Someone I knew, once upon a time, was from Tulare. I was friends with her daughter and when we went to Sherry's house after school, we'd ask her mom if we could do something just to hear her say, "Don't make me no nevermind." I still laughed just now writing it.

Medicine has its own entire language built around sayings.  FTD - fixin to die,
DRT - dead right there, you get the idea. The funny thing is, "sayings" are not the only things we say without really thinking about it.

The perfunctory "how are you?" when we pass in the hall, the "fine" thrown around like a midget wrestler on Sunday, the "have a nice day!" flying off my tongue like I really mean it . . . wait . . . do I mean it?

I don't too often think about the things I say being sincere or truly inquisitive - I just say them out of habit - don't I?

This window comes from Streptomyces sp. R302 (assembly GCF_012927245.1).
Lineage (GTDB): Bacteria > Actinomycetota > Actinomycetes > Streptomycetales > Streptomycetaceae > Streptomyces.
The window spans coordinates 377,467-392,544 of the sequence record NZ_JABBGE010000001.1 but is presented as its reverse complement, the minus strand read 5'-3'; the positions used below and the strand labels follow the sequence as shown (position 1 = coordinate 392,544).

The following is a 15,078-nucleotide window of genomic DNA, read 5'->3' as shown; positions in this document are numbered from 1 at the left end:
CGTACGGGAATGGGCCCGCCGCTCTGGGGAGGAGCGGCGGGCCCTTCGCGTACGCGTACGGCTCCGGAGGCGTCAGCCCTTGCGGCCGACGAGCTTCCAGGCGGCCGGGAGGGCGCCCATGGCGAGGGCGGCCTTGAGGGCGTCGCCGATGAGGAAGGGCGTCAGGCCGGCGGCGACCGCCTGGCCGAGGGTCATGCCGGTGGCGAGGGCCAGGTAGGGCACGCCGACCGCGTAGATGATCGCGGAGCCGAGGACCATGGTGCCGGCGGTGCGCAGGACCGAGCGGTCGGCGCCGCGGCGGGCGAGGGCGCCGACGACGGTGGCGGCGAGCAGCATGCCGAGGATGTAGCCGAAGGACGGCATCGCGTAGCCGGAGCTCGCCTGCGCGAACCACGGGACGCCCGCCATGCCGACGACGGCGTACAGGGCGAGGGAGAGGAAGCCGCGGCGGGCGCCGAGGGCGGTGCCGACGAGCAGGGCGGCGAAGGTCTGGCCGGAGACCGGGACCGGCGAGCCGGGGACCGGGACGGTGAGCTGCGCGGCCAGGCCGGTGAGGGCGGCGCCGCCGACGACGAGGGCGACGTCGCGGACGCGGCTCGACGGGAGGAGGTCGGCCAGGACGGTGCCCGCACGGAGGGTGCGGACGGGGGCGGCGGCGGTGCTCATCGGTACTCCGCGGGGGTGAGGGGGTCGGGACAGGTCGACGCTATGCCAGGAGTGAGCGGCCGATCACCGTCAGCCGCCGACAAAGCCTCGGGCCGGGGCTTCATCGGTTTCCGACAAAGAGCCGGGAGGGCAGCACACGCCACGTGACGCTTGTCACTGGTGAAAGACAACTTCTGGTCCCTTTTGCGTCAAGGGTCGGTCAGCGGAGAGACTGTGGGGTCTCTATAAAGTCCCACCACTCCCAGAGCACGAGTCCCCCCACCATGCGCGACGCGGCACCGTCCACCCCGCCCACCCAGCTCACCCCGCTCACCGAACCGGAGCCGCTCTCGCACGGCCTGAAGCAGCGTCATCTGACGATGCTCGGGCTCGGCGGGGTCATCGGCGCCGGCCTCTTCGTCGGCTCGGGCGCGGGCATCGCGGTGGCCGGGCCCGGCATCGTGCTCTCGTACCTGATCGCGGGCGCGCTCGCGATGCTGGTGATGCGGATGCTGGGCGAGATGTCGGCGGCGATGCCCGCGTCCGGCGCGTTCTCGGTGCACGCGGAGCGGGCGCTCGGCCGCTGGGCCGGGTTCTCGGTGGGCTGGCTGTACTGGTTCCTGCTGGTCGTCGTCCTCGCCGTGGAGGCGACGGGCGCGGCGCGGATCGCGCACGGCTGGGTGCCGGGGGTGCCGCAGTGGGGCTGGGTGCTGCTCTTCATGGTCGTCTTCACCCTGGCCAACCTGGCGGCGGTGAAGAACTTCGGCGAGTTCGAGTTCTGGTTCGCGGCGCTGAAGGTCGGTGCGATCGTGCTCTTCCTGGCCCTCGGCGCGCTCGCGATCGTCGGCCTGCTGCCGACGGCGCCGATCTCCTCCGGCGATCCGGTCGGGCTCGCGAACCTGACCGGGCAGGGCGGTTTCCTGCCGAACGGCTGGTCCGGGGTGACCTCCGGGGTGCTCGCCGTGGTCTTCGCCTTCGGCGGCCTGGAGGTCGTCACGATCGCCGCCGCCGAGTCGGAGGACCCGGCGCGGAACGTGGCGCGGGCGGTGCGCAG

At the risk of being called Sheldon by those who know my slightly retentive tendencies, I pose an experiment. For the next whole day after you read this (how could you do it before you read it), I challenge you to  not just say the same thing in the same way for just one day. Try something that will take a moment to consider, let the people you see every day know that you have one or two whole minutes for them, not just the seconds we parcel out like cards on a table.

I'm not sure I can do it. And if I did do it, would it annoy the living hell out of those I tried it on?

I think it is a fine goal, to really be asking and want a true response when we ask "how are you?" but frankly, society is not set up to deal with that. Imagine how many hours we would add to our days if we had to think through the entire communication labyrinth without a few easy coins thrown in here and there?

And yet, it is the uncommon statement or question or greeting that means the most in this harried world. I sat down to write this tonight because Karen asked me to, just after "hey, how's it going? . . . work discussion redacted . . . when are you going to write on your blog?" A simple thing perhaps, but thank you Karen for asking and thank you for saying something that touched me.